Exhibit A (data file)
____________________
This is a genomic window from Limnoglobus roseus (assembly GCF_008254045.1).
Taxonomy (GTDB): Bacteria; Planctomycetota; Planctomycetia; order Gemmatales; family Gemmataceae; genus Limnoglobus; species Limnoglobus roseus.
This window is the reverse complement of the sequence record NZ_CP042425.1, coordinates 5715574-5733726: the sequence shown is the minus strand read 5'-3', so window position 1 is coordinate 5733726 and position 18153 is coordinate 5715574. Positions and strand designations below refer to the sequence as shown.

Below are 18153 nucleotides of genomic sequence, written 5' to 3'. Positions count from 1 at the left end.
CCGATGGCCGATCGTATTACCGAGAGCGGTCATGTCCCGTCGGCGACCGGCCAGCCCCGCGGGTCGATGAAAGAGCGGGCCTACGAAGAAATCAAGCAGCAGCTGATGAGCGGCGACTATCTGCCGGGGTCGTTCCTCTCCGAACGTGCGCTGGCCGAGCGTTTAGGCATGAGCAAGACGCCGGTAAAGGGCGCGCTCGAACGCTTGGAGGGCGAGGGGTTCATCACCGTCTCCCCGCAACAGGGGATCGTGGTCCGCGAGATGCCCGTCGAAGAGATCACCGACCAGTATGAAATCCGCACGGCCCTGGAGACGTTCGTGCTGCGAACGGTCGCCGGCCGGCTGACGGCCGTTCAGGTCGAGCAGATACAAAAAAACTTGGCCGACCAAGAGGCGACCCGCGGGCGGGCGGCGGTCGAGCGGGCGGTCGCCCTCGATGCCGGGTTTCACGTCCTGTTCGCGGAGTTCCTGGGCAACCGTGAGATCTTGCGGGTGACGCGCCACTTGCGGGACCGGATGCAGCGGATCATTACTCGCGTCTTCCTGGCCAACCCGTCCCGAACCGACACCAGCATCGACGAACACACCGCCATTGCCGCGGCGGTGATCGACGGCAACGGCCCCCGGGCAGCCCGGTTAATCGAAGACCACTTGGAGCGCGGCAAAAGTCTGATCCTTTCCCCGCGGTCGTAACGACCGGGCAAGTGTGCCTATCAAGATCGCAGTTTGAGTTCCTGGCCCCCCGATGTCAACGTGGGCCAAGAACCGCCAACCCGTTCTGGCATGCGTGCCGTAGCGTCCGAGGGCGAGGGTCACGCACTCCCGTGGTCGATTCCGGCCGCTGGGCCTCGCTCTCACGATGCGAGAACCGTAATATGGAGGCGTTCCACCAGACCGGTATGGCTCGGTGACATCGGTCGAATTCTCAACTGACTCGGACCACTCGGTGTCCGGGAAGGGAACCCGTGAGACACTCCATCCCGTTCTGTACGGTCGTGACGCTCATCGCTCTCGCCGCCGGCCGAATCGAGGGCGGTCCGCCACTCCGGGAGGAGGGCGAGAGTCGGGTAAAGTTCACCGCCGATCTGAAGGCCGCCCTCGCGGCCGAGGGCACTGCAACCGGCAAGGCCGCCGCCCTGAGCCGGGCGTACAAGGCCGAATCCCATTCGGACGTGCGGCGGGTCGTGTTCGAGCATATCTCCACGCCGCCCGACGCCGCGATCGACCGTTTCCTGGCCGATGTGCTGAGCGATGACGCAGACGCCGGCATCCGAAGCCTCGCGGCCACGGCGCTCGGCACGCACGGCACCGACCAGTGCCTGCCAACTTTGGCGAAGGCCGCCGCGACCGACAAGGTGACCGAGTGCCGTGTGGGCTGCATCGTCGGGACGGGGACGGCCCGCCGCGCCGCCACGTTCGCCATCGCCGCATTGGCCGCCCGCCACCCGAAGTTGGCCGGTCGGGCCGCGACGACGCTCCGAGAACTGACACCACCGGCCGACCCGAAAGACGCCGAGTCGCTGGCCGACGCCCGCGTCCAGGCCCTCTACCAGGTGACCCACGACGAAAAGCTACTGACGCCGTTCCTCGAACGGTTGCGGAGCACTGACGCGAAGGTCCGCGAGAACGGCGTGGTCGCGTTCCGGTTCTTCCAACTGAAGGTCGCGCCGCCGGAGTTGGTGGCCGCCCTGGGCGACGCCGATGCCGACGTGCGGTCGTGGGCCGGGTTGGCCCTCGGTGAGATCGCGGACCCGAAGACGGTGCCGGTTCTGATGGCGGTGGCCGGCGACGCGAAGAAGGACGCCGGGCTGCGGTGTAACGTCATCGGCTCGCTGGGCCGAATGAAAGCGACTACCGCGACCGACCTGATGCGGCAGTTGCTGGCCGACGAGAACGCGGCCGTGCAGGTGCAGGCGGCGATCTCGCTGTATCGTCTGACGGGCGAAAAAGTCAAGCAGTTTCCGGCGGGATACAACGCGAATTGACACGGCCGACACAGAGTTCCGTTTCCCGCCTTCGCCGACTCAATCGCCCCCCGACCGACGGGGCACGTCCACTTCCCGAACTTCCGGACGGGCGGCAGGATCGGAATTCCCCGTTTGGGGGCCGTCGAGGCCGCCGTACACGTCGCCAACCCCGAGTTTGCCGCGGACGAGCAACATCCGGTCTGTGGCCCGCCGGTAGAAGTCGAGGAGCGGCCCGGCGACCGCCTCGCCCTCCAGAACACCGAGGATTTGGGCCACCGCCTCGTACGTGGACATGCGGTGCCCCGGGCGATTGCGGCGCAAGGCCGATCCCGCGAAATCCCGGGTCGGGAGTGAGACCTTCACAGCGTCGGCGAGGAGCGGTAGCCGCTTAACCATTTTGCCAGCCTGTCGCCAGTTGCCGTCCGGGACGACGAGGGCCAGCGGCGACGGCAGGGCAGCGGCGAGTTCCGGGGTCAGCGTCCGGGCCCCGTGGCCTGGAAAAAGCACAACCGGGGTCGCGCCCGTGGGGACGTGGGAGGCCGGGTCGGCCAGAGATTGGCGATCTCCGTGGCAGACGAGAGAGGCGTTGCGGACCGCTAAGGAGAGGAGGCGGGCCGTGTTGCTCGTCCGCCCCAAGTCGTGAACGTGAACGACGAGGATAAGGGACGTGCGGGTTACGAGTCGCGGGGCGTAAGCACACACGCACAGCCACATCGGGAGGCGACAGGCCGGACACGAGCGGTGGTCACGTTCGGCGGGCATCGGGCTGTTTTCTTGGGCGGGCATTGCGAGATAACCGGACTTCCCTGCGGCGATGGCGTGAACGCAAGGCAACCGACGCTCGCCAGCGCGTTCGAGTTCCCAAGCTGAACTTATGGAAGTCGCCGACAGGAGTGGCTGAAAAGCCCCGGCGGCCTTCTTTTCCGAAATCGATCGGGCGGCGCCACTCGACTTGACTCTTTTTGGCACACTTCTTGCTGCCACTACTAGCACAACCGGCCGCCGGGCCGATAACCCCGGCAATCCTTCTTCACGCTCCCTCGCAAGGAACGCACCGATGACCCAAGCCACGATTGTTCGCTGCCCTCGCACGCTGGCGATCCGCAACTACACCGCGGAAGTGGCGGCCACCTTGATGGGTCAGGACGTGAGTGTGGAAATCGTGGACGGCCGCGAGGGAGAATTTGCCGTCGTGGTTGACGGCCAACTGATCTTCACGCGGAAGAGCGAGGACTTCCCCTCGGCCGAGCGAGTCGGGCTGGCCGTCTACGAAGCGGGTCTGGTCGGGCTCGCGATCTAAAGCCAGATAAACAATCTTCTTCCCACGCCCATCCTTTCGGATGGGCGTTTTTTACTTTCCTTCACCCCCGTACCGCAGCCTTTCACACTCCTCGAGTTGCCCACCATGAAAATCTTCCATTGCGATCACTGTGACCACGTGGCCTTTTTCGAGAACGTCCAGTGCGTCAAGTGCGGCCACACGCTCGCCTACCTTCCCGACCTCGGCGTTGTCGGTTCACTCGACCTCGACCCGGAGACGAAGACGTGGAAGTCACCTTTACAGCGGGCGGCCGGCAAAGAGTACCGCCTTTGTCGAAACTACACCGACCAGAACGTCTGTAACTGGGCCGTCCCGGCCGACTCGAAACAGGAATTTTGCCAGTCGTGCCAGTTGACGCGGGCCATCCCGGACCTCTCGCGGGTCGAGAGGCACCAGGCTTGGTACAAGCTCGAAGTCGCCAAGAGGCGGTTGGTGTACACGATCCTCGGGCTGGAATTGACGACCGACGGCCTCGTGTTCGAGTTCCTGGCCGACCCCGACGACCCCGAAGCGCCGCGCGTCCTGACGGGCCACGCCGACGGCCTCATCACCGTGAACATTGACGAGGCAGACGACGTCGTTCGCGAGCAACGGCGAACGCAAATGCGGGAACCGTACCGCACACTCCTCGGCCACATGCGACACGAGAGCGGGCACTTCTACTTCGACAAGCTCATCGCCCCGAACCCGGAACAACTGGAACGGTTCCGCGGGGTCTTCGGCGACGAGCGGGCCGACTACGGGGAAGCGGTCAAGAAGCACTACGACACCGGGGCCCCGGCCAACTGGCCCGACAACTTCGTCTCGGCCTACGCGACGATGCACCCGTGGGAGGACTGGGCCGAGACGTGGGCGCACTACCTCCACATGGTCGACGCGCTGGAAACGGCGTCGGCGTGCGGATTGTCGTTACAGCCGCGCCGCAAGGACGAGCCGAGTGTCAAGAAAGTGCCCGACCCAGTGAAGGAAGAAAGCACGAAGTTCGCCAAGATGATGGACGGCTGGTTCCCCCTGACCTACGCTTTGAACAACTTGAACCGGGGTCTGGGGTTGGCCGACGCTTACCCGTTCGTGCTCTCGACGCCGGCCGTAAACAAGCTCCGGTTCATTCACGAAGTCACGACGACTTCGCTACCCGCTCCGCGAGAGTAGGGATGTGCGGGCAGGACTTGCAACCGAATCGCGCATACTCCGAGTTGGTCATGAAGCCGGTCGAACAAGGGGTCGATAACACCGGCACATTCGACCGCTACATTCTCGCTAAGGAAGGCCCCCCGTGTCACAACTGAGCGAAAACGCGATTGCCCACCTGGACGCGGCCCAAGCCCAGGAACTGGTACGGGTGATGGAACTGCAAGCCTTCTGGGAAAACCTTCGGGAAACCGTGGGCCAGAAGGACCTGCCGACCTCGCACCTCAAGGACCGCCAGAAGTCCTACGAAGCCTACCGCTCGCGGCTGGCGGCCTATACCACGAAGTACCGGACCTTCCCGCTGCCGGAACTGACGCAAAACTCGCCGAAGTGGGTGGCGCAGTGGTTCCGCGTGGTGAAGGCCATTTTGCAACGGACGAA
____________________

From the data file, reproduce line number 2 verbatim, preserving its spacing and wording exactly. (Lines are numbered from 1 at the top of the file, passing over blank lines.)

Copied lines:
Taxonomy (GTDB): Bacteria; Planctomycetota; Planctomycetia; order Gemmatales; family Gemmataceae; genus Limnoglobus; species Limnoglobus roseus.